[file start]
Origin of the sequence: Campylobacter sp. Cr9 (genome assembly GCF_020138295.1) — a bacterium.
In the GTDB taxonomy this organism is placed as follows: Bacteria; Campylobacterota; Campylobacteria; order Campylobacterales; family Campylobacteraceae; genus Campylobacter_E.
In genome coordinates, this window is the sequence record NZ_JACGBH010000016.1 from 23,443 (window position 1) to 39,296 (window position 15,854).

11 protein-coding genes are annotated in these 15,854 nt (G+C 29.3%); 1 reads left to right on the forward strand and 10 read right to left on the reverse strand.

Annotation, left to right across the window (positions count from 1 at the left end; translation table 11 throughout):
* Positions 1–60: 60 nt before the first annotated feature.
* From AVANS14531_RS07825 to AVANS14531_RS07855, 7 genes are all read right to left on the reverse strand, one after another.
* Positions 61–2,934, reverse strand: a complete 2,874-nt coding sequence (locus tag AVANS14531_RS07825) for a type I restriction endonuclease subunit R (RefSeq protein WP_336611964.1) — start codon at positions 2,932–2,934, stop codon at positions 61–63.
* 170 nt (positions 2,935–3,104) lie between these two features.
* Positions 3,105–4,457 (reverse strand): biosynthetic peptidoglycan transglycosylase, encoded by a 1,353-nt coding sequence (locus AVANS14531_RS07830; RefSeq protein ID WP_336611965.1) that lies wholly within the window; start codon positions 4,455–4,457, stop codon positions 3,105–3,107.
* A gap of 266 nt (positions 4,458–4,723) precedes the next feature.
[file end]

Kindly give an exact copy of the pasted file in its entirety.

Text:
Origin of the sequence: Campylobacter sp. Cr9 (genome assembly GCF_020138295.1) — a bacterium.
In the GTDB taxonomy this organism is placed as follows: Bacteria; Campylobacterota; Campylobacteria; order Campylobacterales; family Campylobacteraceae; genus Campylobacter_E.
In genome coordinates, this window is the sequence record NZ_JACGBH010000016.1 from 23,443 (window position 1) to 39,296 (window position 15,854).

11 protein-coding genes are annotated in these 15,854 nt (G+C 29.3%); 1 reads left to right on the forward strand and 10 read right to left on the reverse strand.

Annotation, left to right across the window (positions count from 1 at the left end; translation table 11 throughout):
* Positions 1–60: 60 nt before the first annotated feature.
* From AVANS14531_RS07825 to AVANS14531_RS07855, 7 genes are all read right to left on the reverse strand, one after another.
* Positions 61–2,934, reverse strand: a complete 2,874-nt coding sequence (locus tag AVANS14531_RS07825) for a type I restriction endonuclease subunit R (RefSeq protein WP_336611964.1) — start codon at positions 2,932–2,934, stop codon at positions 61–63.
* 170 nt (positions 2,935–3,104) lie between these two features.
* Positions 3,105–4,457 (reverse strand): biosynthetic peptidoglycan transglycosylase, encoded by a 1,353-nt coding sequence (locus AVANS14531_RS07830; RefSeq protein ID WP_336611965.1) that lies wholly within the window; start codon positions 4,455–4,457, stop codon positions 3,105–3,107.
* A gap of 266 nt (positions 4,458–4,723) precedes the next feature.